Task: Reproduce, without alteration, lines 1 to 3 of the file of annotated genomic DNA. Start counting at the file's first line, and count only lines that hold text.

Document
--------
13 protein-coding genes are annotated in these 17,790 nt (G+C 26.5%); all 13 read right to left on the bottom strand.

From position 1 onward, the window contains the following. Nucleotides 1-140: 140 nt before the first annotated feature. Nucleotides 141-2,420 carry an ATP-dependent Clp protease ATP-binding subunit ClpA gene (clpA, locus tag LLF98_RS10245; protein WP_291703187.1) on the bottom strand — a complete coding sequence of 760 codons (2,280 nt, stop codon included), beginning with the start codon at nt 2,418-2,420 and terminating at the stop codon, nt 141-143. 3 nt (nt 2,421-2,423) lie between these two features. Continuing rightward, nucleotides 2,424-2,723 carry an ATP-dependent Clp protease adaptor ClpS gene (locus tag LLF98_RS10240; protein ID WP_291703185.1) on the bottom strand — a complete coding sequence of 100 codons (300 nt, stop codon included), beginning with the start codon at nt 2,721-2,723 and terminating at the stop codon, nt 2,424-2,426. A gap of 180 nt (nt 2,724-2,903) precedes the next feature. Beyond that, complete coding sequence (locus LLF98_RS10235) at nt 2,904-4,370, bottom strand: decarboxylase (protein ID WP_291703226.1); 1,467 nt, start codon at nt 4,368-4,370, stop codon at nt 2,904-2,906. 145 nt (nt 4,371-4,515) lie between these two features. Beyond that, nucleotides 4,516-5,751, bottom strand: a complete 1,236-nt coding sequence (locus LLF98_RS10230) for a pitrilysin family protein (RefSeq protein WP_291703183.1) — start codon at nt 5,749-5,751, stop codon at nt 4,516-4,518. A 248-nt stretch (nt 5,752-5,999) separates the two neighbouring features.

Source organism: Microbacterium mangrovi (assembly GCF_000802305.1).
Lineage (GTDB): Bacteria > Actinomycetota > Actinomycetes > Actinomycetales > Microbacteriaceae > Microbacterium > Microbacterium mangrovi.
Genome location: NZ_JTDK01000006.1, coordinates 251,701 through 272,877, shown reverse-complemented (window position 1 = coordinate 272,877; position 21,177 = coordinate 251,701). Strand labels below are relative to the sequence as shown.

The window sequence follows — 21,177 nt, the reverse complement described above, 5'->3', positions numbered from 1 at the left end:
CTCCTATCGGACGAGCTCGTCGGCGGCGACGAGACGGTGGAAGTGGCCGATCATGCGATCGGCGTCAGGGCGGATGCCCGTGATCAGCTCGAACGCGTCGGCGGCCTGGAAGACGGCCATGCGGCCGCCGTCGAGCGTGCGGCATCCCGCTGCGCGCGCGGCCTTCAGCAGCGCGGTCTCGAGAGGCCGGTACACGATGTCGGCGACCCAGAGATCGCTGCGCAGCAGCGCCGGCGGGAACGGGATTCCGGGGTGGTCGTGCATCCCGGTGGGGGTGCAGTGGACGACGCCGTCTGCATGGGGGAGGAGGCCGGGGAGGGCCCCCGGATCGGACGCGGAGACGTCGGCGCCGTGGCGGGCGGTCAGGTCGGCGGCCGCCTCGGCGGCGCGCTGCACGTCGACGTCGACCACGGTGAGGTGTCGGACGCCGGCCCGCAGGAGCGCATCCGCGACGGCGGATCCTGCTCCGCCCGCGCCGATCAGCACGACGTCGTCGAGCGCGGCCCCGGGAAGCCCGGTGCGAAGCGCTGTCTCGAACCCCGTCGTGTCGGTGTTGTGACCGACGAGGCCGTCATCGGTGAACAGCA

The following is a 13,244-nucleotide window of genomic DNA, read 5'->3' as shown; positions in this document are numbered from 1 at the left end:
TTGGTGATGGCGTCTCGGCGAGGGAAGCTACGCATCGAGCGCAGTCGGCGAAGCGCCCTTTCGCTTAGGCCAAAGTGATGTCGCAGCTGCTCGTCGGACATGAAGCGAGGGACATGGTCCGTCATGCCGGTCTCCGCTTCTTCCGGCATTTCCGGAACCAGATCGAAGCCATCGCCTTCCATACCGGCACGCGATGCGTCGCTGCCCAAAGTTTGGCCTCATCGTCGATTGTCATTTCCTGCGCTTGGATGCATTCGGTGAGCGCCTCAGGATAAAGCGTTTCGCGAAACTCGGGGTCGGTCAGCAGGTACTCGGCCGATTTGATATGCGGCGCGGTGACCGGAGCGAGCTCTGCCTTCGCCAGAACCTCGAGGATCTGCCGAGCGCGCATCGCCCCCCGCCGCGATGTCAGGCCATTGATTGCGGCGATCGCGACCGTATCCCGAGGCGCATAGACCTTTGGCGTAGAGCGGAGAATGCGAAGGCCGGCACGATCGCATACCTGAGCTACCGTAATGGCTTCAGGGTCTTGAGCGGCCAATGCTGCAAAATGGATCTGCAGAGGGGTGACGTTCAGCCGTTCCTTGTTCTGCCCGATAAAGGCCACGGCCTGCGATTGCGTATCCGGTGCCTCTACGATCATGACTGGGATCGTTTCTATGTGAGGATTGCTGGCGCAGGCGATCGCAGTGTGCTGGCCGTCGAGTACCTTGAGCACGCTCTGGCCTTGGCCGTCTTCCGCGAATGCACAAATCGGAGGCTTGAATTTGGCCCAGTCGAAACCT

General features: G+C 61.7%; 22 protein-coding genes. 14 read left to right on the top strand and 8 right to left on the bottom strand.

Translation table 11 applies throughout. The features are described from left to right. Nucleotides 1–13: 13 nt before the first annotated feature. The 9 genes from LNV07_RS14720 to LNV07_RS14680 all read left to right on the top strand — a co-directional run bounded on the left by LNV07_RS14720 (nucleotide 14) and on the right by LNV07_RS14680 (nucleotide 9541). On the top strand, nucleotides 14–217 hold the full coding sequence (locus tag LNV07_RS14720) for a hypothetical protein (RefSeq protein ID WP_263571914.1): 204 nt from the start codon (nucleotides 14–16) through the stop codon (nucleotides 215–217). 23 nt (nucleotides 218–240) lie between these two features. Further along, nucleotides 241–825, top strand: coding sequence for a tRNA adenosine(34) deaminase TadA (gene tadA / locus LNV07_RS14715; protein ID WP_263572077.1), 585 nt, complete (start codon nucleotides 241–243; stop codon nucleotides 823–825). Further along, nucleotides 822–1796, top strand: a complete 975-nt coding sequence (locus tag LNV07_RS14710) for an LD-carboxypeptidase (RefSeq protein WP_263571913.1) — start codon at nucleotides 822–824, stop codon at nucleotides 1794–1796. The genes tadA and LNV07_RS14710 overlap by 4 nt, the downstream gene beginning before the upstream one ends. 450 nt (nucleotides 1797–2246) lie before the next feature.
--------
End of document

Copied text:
13 protein-coding genes are annotated in these 17,790 nt (G+C 26.5%); all 13 read right to left on the bottom strand.

From position 1 onward, the window contains the following. Nucleotides 1-140: 140 nt before the first annotated feature. Nucleotides 141-2,420 carry an ATP-dependent Clp protease ATP-binding subunit ClpA gene (clpA, locus tag LLF98_RS10245; protein WP_291703187.1) on the bottom strand — a complete coding sequence of 760 codons (2,280 nt, stop codon included), beginning with the start codon at nt 2,418-2,420 and terminating at the stop codon, nt 141-143. 3 nt (nt 2,421-2,423) lie between these two features. Continuing rightward, nucleotides 2,424-2,723 carry an ATP-dependent Clp protease adaptor ClpS gene (locus tag LLF98_RS10240; protein ID WP_291703185.1) on the bottom strand — a complete coding sequence of 100 codons (300 nt, stop codon included), beginning with the start codon at nt 2,721-2,723 and terminating at the stop codon, nt 2,424-2,426. A gap of 180 nt (nt 2,724-2,903) precedes the next feature. Beyond that, complete coding sequence (locus LLF98_RS10235) at nt 2,904-4,370, bottom strand: decarboxylase (protein ID WP_291703226.1); 1,467 nt, start codon at nt 4,368-4,370, stop codon at nt 2,904-2,906. 145 nt (nt 4,371-4,515) lie between these two features. Beyond that, nucleotides 4,516-5,751, bottom strand: a complete 1,236-nt coding sequence (locus LLF98_RS10230) for a pitrilysin family protein (RefSeq protein WP_291703183.1) — start codon at nt 5,749-5,751, stop codon at nt 4,516-4,518. A 248-nt stretch (nt 5,752-5,999) separates the two neighbouring features.

Source organism: Microbacterium mangrovi (assembly GCF_000802305.1).